27th International Joint Conference on Artificial Intelligence and the 23rd European Conference on Artificial Intelligence
July 13-19, 2018
Stockholm, Sweden

Part of the Federated AI Meeting, that includes the AAMAS, ICML, ICCBR, and SoCS conferences.


Generative models are a key paradigm for probabilistic reasoning within graphical models and probabilistic programming languages. Recent advancements in parameterizing these models using neural networks and stochastic optimization using gradient-based techniques have enabled scalable modeling of high-dimensional data across a breadth of modalities and applications.

The first half of this tutorial will provide a holistic review of the major families of deep generative models, including generative adversarial networks, variational autoencoders, and autoregressive models. For each of these models, we will discuss the probabilistic formulations, learning algorithms, and relationships with other models. The second half of the tutorial will demonstrate approaches for using deep generative models on a representative set of downstream inference tasks: semi-supervised learning, imitation learning, defence against adversarial examples, and compressed sensing. Finally, we will conclude with a discussion of the current challenges in the field and promising avenues for future research.


Aditya Grover

Aditya Grover is a Ph.D student in the Computer Science Department at Stanford University, where he is advised by Stefano Ermon and affiliated with the Artificial Intelligence Laboratory and the Statistical Machine Learning Group. His research interests span generative modeling, statistical relational learning, and applications of artificial intelligence for improving society and environment. His research honors include a Microsoft Research PhD Fellowship in machine learning and a best paper award at the international workshop on statistical relational artificial intelligence (StarAI), 2016. Prior to joining Stanford, Aditya obtained his undergraduate degree in Computer Science and Engineering from Indian Institute of Technology (IIT), Delhi in 2015 where he was awarded the best undergraduate experimental project thesis award.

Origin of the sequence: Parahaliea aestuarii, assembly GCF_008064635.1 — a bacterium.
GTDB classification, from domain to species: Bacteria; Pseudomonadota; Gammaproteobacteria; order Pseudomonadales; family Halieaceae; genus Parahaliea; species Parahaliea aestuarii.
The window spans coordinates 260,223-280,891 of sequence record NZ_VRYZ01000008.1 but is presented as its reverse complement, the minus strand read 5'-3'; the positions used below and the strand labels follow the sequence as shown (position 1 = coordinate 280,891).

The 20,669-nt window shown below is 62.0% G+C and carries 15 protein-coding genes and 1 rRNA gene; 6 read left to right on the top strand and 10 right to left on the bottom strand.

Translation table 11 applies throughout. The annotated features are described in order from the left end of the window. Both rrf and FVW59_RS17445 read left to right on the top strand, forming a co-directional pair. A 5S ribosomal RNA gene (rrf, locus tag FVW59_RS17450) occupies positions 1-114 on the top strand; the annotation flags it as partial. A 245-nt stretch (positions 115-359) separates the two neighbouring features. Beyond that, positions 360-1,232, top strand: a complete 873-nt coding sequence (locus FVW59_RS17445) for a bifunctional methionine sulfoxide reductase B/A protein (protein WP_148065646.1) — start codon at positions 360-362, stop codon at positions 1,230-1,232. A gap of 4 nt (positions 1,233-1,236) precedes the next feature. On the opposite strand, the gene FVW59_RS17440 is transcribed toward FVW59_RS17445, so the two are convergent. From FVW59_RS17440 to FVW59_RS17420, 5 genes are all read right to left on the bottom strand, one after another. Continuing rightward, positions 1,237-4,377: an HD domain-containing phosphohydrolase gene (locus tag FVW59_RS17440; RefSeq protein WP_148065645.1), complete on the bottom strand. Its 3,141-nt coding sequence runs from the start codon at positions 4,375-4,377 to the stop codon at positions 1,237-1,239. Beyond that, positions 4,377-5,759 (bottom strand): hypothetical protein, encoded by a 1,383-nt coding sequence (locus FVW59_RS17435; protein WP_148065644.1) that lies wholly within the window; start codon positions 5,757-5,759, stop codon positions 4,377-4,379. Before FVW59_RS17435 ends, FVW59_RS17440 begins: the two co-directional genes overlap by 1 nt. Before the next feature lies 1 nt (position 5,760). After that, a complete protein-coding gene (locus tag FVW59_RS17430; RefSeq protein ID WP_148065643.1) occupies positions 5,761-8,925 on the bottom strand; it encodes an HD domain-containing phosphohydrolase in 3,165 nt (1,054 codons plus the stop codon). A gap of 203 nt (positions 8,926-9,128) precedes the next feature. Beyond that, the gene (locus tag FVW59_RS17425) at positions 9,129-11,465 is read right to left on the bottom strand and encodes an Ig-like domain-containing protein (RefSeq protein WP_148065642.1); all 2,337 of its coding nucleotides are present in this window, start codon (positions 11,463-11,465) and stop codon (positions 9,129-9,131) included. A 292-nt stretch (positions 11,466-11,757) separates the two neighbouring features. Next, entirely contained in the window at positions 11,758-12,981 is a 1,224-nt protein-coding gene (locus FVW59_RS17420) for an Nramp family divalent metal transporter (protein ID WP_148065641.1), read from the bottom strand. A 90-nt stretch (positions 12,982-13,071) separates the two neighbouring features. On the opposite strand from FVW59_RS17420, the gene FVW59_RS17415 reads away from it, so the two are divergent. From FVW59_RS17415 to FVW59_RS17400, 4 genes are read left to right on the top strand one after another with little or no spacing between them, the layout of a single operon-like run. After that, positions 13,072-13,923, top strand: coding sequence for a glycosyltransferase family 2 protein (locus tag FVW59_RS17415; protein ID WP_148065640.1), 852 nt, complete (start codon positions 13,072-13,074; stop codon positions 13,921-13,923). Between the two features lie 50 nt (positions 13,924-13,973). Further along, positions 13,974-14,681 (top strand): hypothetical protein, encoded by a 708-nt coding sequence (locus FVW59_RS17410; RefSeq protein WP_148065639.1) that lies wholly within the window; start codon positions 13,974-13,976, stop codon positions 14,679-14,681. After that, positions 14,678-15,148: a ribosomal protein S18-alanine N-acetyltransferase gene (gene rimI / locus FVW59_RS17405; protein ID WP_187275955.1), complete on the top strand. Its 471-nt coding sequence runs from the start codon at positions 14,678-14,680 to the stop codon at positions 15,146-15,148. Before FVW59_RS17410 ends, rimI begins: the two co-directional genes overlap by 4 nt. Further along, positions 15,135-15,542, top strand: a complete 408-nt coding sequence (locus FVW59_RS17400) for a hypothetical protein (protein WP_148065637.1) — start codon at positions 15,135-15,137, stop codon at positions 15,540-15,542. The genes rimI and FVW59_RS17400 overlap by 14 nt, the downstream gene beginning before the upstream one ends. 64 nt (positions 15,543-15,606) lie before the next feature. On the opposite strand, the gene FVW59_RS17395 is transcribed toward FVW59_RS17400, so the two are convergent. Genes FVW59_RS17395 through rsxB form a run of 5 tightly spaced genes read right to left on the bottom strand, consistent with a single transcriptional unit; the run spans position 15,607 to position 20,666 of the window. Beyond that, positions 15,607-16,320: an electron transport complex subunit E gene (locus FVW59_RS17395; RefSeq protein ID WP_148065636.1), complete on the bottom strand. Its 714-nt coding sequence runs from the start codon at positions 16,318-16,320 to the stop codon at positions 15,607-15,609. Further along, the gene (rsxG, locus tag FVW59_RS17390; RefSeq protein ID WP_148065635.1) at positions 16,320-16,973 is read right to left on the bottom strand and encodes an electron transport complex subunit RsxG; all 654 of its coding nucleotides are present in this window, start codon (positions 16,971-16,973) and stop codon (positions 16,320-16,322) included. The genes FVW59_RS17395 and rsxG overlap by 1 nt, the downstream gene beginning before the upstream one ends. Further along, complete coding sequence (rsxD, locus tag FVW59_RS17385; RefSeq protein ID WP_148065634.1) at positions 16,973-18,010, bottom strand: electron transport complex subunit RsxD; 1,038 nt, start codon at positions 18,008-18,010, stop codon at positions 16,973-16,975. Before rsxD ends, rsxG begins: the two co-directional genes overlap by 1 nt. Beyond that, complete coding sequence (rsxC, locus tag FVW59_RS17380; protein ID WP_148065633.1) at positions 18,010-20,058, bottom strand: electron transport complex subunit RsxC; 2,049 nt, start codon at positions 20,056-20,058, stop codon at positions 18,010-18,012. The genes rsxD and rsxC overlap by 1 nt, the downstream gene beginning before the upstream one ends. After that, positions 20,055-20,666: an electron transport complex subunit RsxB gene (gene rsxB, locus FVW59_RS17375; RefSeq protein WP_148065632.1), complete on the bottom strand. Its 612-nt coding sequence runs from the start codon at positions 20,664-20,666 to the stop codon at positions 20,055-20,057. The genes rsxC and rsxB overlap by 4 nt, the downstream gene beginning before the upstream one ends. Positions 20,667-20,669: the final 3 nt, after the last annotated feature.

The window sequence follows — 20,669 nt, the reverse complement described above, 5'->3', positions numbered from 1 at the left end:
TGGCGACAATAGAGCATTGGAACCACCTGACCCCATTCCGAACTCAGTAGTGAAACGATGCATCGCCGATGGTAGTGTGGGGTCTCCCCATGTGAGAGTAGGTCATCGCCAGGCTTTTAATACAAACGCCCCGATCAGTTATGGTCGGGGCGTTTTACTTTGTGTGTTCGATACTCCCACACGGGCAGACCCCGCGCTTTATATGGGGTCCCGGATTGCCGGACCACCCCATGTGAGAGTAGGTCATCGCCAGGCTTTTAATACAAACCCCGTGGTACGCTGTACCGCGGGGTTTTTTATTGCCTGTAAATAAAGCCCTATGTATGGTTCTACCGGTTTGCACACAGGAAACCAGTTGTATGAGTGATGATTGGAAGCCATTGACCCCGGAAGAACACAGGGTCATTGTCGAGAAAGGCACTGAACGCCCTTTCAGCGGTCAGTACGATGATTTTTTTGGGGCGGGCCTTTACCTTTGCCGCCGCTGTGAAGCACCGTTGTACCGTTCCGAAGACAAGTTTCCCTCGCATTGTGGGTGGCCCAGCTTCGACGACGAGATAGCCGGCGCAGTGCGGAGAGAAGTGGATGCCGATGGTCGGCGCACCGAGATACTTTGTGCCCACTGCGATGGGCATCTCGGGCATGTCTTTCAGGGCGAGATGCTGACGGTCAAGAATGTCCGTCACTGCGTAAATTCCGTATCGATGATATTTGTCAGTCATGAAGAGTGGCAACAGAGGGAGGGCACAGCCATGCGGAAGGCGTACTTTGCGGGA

Stefano Ermon

Stefano Ermon is an Assistant Professor in the Computer Science Department at Stanford University, where he is affiliated with the Artificial Intelligence Laboratory, and a fellow of the Woods Institute for the Environment. His research is centered on techniques for probabilistic modeling of data, inference, and optimization, and is motivated by a range of applications, in particular ones in the emerging field of computational sustainability. He has won several awards, including four Best Paper Awards (AAAI, UAI and CP), a NSF Career Award, an ONR Young Investigator Award, a Sony Faculty Innovation Award, an AWS Machine Learning Award, a Hellman Faculty Fellowship, and the IJCAI Computers and Thought Award. Stefano earned his Ph.D. in Computer Science at Cornell University in 2015.

Outline for the tutorial

First session (duration: 1 hour and 30 minutes from 2-3:30 pm)

Second session (duration: 2 hours from 4-6 pm)


The slides for the tutorial are available here.

Related surveys and tutorials

  1. Learning deep generative models. Ruslan Salakhutdinov. Annual Review of Statistics and Its Application, April 2015.
  2. Tutorial on Generative Adversarial Networks. Ian Goodfellow. Neural Information Processing Systems, December 2016.
  3. Tutorial on Deep Generative Models. Shakir Mohamed and Danilo Rezende. Uncertainty in Artificial Intelligence, July 2017.
  4. Tutorial on Generative Adversarial Networks. Computer Vision and Pattern Recognition, June 2018.